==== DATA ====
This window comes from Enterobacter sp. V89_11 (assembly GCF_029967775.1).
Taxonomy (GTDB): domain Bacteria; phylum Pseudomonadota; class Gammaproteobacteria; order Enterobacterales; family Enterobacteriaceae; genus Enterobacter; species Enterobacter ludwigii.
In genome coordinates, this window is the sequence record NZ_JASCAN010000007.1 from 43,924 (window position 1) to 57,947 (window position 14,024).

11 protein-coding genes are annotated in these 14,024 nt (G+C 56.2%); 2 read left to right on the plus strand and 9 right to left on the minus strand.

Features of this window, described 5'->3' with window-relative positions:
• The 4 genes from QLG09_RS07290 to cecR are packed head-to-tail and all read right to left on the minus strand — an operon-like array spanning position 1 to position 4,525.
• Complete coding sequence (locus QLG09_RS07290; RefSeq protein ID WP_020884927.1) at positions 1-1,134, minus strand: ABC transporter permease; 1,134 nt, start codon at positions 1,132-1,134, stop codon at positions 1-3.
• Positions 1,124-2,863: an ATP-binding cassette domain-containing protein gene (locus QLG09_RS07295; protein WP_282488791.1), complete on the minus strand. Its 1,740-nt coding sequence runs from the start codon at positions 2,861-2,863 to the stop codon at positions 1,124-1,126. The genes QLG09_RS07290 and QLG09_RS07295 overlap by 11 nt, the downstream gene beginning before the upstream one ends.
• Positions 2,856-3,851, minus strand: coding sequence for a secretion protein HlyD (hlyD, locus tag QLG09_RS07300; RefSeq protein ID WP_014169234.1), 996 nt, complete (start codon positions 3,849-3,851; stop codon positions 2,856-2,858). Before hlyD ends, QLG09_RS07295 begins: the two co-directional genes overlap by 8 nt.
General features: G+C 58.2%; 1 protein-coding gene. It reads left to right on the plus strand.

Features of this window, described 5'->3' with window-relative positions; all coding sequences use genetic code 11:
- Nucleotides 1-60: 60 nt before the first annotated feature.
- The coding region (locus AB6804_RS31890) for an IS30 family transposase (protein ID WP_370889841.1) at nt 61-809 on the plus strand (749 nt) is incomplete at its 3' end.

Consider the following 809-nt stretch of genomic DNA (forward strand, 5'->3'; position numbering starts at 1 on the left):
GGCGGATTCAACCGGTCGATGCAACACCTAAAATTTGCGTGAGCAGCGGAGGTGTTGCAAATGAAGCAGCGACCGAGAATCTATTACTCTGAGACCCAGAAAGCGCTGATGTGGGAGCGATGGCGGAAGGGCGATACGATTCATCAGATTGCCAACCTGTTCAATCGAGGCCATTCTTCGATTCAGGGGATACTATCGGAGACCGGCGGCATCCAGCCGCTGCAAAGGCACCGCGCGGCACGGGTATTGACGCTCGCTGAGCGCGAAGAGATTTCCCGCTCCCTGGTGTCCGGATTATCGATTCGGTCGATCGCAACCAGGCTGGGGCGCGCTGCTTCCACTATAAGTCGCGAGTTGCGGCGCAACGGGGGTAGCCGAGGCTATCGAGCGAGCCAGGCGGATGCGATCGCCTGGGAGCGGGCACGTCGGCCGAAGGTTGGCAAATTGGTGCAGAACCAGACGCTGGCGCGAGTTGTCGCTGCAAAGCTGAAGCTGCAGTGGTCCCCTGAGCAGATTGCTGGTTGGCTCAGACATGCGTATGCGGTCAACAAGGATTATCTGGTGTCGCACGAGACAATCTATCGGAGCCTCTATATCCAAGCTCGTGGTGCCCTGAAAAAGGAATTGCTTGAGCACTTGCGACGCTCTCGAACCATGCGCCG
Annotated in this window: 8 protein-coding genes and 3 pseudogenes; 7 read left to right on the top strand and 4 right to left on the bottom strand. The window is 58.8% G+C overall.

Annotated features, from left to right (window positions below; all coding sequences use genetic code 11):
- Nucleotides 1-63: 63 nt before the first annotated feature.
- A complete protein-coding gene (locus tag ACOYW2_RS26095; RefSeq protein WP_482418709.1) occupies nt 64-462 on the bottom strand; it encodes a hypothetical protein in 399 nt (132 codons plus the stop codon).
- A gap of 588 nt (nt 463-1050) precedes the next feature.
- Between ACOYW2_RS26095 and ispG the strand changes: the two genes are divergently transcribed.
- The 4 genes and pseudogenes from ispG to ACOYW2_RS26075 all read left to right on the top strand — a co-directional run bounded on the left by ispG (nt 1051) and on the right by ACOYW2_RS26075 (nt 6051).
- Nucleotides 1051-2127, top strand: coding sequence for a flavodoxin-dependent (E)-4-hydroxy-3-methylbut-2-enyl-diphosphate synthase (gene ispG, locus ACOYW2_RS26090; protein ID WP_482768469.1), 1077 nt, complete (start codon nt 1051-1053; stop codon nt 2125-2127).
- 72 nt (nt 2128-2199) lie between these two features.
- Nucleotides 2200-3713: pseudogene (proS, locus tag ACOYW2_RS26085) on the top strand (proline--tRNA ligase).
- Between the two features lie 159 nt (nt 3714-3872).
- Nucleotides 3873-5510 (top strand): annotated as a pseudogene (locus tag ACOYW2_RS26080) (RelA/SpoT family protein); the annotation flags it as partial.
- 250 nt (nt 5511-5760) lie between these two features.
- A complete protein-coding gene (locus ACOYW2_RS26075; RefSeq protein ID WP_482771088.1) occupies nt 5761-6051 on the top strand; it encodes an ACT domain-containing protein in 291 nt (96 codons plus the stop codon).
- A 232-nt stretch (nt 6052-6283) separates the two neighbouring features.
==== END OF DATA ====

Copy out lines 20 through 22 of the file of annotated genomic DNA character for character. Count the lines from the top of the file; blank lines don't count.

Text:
- A gap of 588 nt (nt 463-1050) precedes the next feature.
- Between ACOYW2_RS26095 and ispG the strand changes: the two genes are divergently transcribed.
- The 4 genes and pseudogenes from ispG to ACOYW2_RS26075 all read left to right on the top strand — a co-directional run bounded on the left by ispG (nt 1051) and on the right by ACOYW2_RS26075 (nt 6051).